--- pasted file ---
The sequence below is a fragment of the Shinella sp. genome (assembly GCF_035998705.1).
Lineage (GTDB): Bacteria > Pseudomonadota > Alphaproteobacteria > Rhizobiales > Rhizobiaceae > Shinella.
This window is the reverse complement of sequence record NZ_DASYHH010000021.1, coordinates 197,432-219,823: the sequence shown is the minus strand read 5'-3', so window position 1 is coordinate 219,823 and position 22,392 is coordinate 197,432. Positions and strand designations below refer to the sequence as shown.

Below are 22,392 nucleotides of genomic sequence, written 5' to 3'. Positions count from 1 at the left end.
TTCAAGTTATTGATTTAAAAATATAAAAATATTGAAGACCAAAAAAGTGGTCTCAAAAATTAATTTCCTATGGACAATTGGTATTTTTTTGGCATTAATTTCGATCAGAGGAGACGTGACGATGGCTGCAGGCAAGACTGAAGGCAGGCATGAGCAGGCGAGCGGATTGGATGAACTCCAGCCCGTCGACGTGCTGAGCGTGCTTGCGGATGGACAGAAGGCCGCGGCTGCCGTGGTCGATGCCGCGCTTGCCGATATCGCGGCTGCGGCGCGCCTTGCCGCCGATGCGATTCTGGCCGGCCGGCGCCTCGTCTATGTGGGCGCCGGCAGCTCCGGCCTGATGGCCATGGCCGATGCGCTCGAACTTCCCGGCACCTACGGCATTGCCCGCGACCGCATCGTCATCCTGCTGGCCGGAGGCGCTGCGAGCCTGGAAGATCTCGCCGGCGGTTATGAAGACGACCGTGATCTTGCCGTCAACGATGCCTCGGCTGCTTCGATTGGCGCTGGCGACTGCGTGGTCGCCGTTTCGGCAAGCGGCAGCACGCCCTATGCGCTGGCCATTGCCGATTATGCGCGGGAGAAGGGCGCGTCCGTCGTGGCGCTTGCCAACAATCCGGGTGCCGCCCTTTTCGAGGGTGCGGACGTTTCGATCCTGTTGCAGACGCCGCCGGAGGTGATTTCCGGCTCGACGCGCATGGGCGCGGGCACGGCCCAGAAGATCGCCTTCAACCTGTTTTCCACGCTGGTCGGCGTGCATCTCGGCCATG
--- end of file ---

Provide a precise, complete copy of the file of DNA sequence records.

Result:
The sequence below is a fragment of the Shinella sp. genome (assembly GCF_035998705.1).
Lineage (GTDB): Bacteria > Pseudomonadota > Alphaproteobacteria > Rhizobiales > Rhizobiaceae > Shinella.
This window is the reverse complement of sequence record NZ_DASYHH010000021.1, coordinates 197,432-219,823: the sequence shown is the minus strand read 5'-3', so window position 1 is coordinate 219,823 and position 22,392 is coordinate 197,432. Positions and strand designations below refer to the sequence as shown.

Below are 22,392 nucleotides of genomic sequence, written 5' to 3'. Positions count from 1 at the left end.
TTCAAGTTATTGATTTAAAAATATAAAAATATTGAAGACCAAAAAAGTGGTCTCAAAAATTAATTTCCTATGGACAATTGGTATTTTTTTGGCATTAATTTCGATCAGAGGAGACGTGACGATGGCTGCAGGCAAGACTGAAGGCAGGCATGAGCAGGCGAGCGGATTGGATGAACTCCAGCCCGTCGACGTGCTGAGCGTGCTTGCGGATGGACAGAAGGCCGCGGCTGCCGTGGTCGATGCCGCGCTTGCCGATATCGCGGCTGCGGCGCGCCTTGCCGCCGATGCGATTCTGGCCGGCCGGCGCCTCGTCTATGTGGGCGCCGGCAGCTCCGGCCTGATGGCCATGGCCGATGCGCTCGAACTTCCCGGCACCTACGGCATTGCCCGCGACCGCATCGTCATCCTGCTGGCCGGAGGCGCTGCGAGCCTGGAAGATCTCGCCGGCGGTTATGAAGACGACCGTGATCTTGCCGTCAACGATGCCTCGGCTGCTTCGATTGGCGCTGGCGACTGCGTGGTCGCCGTTTCGGCAAGCGGCAGCACGCCCTATGCGCTGGCCATTGCCGATTATGCGCGGGAGAAGGGCGCGTCCGTCGTGGCGCTTGCCAACAATCCGGGTGCCGCCCTTTTCGAGGGTGCGGACGTTTCGATCCTGTTGCAGACGCCGCCGGAGGTGATTTCCGGCTCGACGCGCATGGGCGCGGGCACGGCCCAGAAGATCGCCTTCAACCTGTTTTCCACGCTGGTCGGCGTGCATCTCGGCCATG